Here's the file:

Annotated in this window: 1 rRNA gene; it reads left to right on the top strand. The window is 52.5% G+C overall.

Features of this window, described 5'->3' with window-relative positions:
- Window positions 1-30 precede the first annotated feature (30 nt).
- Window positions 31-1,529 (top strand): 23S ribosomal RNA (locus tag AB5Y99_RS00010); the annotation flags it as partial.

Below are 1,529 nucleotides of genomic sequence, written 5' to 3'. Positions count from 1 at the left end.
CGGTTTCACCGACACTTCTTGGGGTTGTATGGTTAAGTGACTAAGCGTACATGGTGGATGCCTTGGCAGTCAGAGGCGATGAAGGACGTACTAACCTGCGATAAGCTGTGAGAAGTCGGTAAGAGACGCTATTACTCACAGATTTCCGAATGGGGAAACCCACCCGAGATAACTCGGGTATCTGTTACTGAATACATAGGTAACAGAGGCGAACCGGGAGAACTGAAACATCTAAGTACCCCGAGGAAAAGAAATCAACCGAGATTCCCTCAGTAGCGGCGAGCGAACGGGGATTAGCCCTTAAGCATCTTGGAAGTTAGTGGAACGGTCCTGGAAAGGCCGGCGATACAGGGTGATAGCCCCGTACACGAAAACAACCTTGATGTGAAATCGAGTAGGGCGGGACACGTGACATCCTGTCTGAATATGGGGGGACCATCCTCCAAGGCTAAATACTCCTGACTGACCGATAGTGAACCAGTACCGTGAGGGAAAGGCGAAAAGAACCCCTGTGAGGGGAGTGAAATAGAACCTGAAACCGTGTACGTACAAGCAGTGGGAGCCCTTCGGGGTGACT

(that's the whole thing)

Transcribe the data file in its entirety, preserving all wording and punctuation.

Annotated in this window: 1 rRNA gene; it reads left to right on the top strand. The window is 52.5% G+C overall.

Features of this window, described 5'->3' with window-relative positions:
- Window positions 1-30 precede the first annotated feature (30 nt).
- Window positions 31-1,529 (top strand): 23S ribosomal RNA (locus tag AB5Y99_RS00010); the annotation flags it as partial.

Below are 1,529 nucleotides of genomic sequence, written 5' to 3'. Positions count from 1 at the left end.
CGGTTTCACCGACACTTCTTGGGGTTGTATGGTTAAGTGACTAAGCGTACATGGTGGATGCCTTGGCAGTCAGAGGCGATGAAGGACGTACTAACCTGCGATAAGCTGTGAGAAGTCGGTAAGAGACGCTATTACTCACAGATTTCCGAATGGGGAAACCCACCCGAGATAACTCGGGTATCTGTTACTGAATACATAGGTAACAGAGGCGAACCGGGAGAACTGAAACATCTAAGTACCCCGAGGAAAAGAAATCAACCGAGATTCCCTCAGTAGCGGCGAGCGAACGGGGATTAGCCCTTAAGCATCTTGGAAGTTAGTGGAACGGTCCTGGAAAGGCCGGCGATACAGGGTGATAGCCCCGTACACGAAAACAACCTTGATGTGAAATCGAGTAGGGCGGGACACGTGACATCCTGTCTGAATATGGGGGGACCATCCTCCAAGGCTAAATACTCCTGACTGACCGATAGTGAACCAGTACCGTGAGGGAAAGGCGAAAAGAACCCCTGTGAGGGGAGTGAAATAGAACCTGAAACCGTGTACGTACAAGCAGTGGGAGCCCTTCGGGGTGACT